On Saturday, 11 February 1899, Ernest Harbordt was working the night shift in the water shaft with his mate, Edmund Lowrie. Ernest was at the bottom of the shaft, while Edmund stood at the top on the brace.
At about 1 am, Ernest sent up a bucket. Not long after, Edmund heard something fall and then a splash in the water. He looked down and noticed that the candle at the bottom had extinguished. He called out to Ernest, asking if he was okay. When he received no response, he yelled for help.Continue reading “The First Death at Paynesville”
Western Australia – The Coming Colony. – Wanted, a few men, with 250l. each, to join a well-equipped expedition to explore and prospect this new El Dorado, under an experienced Australian explorer; good prospects and profits certain.- Address Cuthbertson. 46. Queen Victoria-street, E.C. [London]
Walter Robert Cuthbertson’s advertisement attracted the interest of ten men: Philip Thomas, Henry James, Alfred Oldham, James Stanford, Robert Muller, Henry Beaumont, John Henderson, Mr W Smythe, Mr H Tarn, and Mr H Walker. Middle-aged, wealthy, and often with backgrounds in mining, they handed over their £250 and signed up for, what sounded like, the adventure of a lifetime.Continue reading “Cuthbertson Exploration Party”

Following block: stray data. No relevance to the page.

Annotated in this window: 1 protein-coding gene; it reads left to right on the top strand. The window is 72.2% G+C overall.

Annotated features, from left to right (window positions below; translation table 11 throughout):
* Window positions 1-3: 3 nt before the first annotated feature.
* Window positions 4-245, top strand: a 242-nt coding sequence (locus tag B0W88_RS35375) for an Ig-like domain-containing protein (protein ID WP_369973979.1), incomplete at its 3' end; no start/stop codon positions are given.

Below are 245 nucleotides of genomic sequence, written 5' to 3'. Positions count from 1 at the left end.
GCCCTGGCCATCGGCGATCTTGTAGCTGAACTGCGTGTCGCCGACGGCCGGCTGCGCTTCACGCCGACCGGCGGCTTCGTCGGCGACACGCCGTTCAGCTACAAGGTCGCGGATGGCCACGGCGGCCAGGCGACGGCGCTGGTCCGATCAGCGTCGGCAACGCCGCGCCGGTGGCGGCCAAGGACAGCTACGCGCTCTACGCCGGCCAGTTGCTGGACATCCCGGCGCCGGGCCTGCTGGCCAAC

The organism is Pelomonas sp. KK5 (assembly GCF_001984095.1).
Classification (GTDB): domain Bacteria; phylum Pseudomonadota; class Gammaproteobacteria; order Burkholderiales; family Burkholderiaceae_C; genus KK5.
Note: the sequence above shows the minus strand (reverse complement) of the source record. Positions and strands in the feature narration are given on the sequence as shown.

Typhoid fever is still very prevalent in the colony. Last week 129 cases with 10 deaths were reported, as against 75 cases and eight deaths for the corresponding period of last year.Coolgardie Miner (WA : 1894 – 1911); 22 April 1896; Page 5; Typhoid Fever
On 17 April 1896, Sister May, a trained nurse, arrived in Fremantle via the steamship Adelaide. She was born in Bridgewater, Victoria, in 1874, and at age 17, she commenced training to become a nurse at Inglewood Hospital in Victoria. After a year, she moved to Melbourne before leaving for Western Australia in 1896.